Why green leafy vegetables are essential for getting fit and building muscle
It's not all about protein: the nitrates in leafy vegetables are sorely needed to stay healthy and build muscle
We were always told to eat our greens as children. Cruciferous green vegetables such as kale, spinach, rocket and other vegetables are well-known to be full of nutrients and healthy sources of fibre and carbohydrates. They're great sources of micronutrients like magnesium, iron, vitamin K and vitamin E.
A study from Edith Cowan University in Australia found eating just one cup of leafy green vegetables every day could boost muscle function. The study examined data from 3,759 Australians over a 12-year period.
The researchers discovered people with the highest regular nitrate consumption had 11 per cent stronger lower limb strength than those with the lowest nitrate intake. This translated into a four per-cent faster walking speed.
The difference in nitrate intake between the highest or lowest equates to – you guessed it – one cup of leafy greens, like lettuce and rocket, which are naturally high in nitrates.
Researcher Dr. Marc Sim said: "Our study has shown that diets high in nitrate-rich vegetables may bolster your muscle strength independently of any physical activity.
"Nevertheless, to optimise muscle function we propose that a balanced diet rich in green leafy vegetables in combination with regular exercise, including weight training, is ideal."
One way of getting lots of green vegetables in your diet is to whizz them up into a satisfying smoothie in one of our best blender combinations. If you're set on building muscle, you'll also need a source of extra protein to go along with those leafy greens. There's a lot of competing brands and misinformation out there, but we recommend either the best protein powder for weight loss, or our best protein powder for women guides to show you the ropes.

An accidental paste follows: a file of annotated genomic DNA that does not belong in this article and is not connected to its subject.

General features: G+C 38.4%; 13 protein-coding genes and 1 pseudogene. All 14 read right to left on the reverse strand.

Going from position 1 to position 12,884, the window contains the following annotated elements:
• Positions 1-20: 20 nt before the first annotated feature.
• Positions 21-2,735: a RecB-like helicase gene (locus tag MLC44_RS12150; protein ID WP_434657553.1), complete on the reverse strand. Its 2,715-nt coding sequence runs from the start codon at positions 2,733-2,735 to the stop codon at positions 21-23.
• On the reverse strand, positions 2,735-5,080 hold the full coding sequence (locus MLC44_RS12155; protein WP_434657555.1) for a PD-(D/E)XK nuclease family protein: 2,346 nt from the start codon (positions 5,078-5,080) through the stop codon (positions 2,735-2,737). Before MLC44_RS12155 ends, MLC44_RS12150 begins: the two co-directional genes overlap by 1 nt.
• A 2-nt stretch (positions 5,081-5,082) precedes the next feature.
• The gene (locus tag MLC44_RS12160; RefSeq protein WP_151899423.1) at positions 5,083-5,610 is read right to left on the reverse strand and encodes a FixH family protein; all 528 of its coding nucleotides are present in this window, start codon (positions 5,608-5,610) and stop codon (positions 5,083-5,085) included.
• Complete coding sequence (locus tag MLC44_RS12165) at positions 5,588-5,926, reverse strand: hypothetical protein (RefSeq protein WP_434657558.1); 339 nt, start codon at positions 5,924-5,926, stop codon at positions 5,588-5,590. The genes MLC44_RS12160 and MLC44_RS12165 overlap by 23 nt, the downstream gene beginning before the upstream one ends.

Coupled with a resistance training programme, it's the perfect combination to tone up, build muscle and slim down. Two of the best tools to do this at home are adjustable dumbbells and some of the best resistance bands, although you could also join a gym if local pandemic restrictions allow and take advantage of the wealth of equipment and knowledge of the staff.
Matt Evans is an experienced health and fitness journalist and is currently Fitness and Wellbeing Editor at TechRadar, covering all things exercise and nutrition on Fit&Well's tech-focused sister site. Matt originally discovered exercise through martial arts: he holds a black belt in Karate and remains a keen runner, gym-goer, and infrequent yogi. His top fitness tip? Stretch.
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